Energy Wales Statement »The energy system in Wales is on the threshold of great change driven by new energy, technology and low carbon energy transition objectives.Learn more »
£144 million investment in 52,000 apprenticeships
A £144 million EU and Welsh Government investment to fund over 50,000 apprenticeships in Wales has been announced by the First Minister, Carwyn Jones.
- Wales’ best interests lie in a prosperous Europe says First Minister
- Extra investment to support veterans in Wales
- £144 million investment in 52,000 apprenticeships
- Welsh Government Draft Equality Objectives for 2016-2020
- Future arrangements for the Welsh Government’s Equality and Inclusion Programme for 2017-2020
- Consultation on guidance for commissioning substance misuse services
- Implementation of the Social Services and Well-being (Wales) Act 2014 - Consultation on the code of practice in relation to measuring the performance of social services.
- Devolution, Democracy and Delivery White Paper - Reforming Local Government: Power to Local People
- Interim non-statutory standards for sustainable drainage (SuDS) in Wales – designing, constructing, operating and maintaining surface water drainage systems
Section highlightRegulation and Inspection of Social Care (Wales) BillThe Bill will improve the quality of care and support in Wales and strengthen protection for citizens.
Legislative programme 2014 - 2015 »
Bills that the Welsh Government will bring forward in 2014/2015.Learn more »
Section highlightTaxes in Wales
The devolution of some taxes to Wales from April 2018 provides us with the opportunity to reshape those taxes to better meet our circumstances and priorities.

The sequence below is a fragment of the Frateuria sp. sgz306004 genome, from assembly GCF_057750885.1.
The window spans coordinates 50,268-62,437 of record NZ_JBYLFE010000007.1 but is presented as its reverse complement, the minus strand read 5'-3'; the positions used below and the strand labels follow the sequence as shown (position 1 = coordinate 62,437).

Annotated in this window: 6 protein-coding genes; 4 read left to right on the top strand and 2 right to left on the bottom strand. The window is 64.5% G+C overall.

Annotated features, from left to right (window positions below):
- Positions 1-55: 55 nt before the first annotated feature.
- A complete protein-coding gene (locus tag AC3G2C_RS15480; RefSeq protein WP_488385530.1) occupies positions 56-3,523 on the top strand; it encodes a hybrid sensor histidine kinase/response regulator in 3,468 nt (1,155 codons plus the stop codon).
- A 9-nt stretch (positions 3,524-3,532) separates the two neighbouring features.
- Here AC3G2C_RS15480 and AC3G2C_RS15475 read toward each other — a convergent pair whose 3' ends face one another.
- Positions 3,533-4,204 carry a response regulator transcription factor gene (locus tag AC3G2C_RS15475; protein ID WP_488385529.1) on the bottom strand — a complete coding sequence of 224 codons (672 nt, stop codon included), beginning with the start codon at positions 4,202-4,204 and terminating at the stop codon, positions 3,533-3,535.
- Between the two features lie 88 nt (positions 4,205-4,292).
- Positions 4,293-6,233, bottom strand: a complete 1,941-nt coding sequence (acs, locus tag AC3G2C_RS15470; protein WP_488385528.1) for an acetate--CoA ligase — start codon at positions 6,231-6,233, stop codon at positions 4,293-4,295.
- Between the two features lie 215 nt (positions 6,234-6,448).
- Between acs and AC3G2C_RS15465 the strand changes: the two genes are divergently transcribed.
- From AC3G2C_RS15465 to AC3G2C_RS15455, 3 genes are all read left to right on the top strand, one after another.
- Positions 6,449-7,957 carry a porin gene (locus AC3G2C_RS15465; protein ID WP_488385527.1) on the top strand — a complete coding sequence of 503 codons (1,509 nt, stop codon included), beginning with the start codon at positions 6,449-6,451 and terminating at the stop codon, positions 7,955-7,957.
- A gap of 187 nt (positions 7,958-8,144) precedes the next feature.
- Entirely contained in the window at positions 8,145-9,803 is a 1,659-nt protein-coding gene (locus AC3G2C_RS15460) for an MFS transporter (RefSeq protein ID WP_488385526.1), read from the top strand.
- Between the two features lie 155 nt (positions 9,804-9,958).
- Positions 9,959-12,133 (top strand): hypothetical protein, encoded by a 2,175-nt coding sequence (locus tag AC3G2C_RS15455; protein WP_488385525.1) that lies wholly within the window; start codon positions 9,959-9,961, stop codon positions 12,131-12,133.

Final Budget 2015-16 »
The amount of funding allocated to Welsh Government Departments for 2015-16 is £15·3bn.Learn more »
- Statistics & Research
Finance and funding
The Welsh Government provides most of the funding for local authorities in Wales.
- unitary authorities (the county and county borough councils)
- police authorities
- national park authorities
- fire and rescue authorities.
The funding for local authorities comes from a number of sources. The largest component of funding comes from the Welsh Government through grants that can be used by the authorities for any purpose they choose in delivering the services for which they are responsible. These grants are known as non-hypothecated grants and include the largest single grant they receive, the Revenue Support Grant.
The Welsh Government also provides funding to local government in the form of hypothecated grants. These grants can only be used for the specific purposes for which they are provided.
In addition to the funding authorities receive from the Welsh Government, they receive some hypothecated grants from other government bodies. They also receive income from nationally set non-domestic (business) rates and from locally set council tax.
Local authorities also receive grants from the Welsh Government for capital spending. In addition, they can determine how much they can afford to borrow based on a prudent assessment of their finances using professional codes of practice. The primary and secondary legislation (made by the National Assembly for Wales) provides the broad framework for the ‘prudential system’ but the system places the emphasis on local authorities planning their needs for capital expenditure in a sensible and long term way based upon sound management of assets and finances.